This article walks PMs through key considerations related to meeting scheduling, format, organization, and execution and provides tips for deciding if a meeting is needed.

2. Meeting Formats – In-Person, Virtual, Hybrid 

KYTC relies on three meeting formats — in-person, virtual, or hybrid (where some people attend in person while others participate on a platform such as Microsoft Teams or Zoom). Each meeting format has limitations and benefits. PMs should be mindful of when deciding on the best option.

2.1 In-Person Meetings

Some issues are best addressed through in-person collaborations. To determine if an in-person meeting is the most appropriate format, PMs should consider the following factors:

  • Number of participants
  • Planned activities (e.g., brainstorming)
  • Complexity of topics that will be addressed
  • Required outcomes/deliverables

In-person collaborations are a good solution for meetings that will address a range of complex topics and require sustained interactions between all participants. During in-person meetings participants communicate through body language, gestures, and facial expressions, which are typically lost in virtual meetings but which may be critical for understanding someone’s perspective.

2.2 Virtual Meetings

In-person meetings are not always possible, especially if participants are spread across multiple locations or have professional and/or personal obligations that prevent their attending. Virtual meetings provide a good alternative in these cases and have the virtue of broadening representation as well as the range of voices that can be heard. Some participants may feel more comfortable engaging in a virtual meeting than during in-person meetings. Agendas for virtual meetings should include instructions for logging on and describe meeting etiquette. PMs should:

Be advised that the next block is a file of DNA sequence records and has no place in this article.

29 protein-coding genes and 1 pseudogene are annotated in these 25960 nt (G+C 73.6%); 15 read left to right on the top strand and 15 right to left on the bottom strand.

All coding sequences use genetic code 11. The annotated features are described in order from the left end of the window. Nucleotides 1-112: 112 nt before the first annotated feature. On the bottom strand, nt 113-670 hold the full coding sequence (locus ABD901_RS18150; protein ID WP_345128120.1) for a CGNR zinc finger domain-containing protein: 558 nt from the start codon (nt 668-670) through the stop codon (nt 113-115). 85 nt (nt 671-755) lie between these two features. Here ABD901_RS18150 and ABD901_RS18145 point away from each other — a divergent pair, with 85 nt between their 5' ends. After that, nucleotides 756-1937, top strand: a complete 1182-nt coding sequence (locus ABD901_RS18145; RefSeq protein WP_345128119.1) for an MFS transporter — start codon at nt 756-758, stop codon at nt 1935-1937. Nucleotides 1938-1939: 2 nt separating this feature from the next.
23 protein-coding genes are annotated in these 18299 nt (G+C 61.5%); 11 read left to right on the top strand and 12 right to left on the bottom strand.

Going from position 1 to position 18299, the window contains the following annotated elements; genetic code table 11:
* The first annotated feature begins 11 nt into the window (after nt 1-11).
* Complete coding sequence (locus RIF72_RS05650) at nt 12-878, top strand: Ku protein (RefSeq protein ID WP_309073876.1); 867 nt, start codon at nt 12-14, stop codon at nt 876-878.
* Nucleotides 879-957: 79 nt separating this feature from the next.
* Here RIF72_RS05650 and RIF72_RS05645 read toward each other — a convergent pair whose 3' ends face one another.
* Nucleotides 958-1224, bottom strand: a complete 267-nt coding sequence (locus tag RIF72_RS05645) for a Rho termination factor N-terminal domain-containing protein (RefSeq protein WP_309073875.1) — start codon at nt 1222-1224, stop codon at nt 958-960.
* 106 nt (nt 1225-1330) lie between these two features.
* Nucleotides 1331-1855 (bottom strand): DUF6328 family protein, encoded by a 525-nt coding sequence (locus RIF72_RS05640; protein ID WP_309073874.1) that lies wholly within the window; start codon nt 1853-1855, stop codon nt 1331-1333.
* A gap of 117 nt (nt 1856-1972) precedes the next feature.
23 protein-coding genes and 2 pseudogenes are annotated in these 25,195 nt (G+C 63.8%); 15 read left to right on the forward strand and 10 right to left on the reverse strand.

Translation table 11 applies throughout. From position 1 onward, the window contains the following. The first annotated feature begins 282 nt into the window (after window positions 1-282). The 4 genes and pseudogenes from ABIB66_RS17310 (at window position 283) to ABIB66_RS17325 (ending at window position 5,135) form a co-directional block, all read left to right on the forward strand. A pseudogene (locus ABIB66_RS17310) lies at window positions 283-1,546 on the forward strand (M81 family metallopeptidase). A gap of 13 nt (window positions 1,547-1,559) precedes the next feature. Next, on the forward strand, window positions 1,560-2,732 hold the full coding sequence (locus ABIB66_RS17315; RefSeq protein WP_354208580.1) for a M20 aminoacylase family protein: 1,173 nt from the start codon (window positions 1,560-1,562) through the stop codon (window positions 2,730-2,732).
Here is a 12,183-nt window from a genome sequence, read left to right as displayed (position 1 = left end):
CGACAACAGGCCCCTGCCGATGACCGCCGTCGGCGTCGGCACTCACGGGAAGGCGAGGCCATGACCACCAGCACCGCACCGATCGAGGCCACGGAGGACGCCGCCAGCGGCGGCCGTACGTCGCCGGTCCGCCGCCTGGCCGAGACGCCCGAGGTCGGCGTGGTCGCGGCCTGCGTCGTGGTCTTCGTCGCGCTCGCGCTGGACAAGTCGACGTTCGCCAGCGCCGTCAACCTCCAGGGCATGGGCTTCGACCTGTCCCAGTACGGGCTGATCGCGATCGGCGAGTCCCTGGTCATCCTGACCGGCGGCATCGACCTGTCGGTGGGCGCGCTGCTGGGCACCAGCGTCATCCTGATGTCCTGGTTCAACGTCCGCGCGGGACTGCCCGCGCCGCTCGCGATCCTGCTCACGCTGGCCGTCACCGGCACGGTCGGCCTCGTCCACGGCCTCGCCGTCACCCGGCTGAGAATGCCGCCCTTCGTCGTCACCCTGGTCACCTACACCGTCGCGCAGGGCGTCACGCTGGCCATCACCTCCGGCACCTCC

• Request that participants keep their cameras turned on.
  • Use the gallery view option to establish a sense of community and promote dialogue.
  • Have participants display their full names on the screen.
  • Request that participants mute their microphones when they are not speaking.
  • Provide instructions for how to ask questions.
  • Utilize the chat functionality by asking a team member to oversee and help manage the communication.
  • Assign someone as the note taker to document the meeting minutes.

2.3 Hybrid Meetings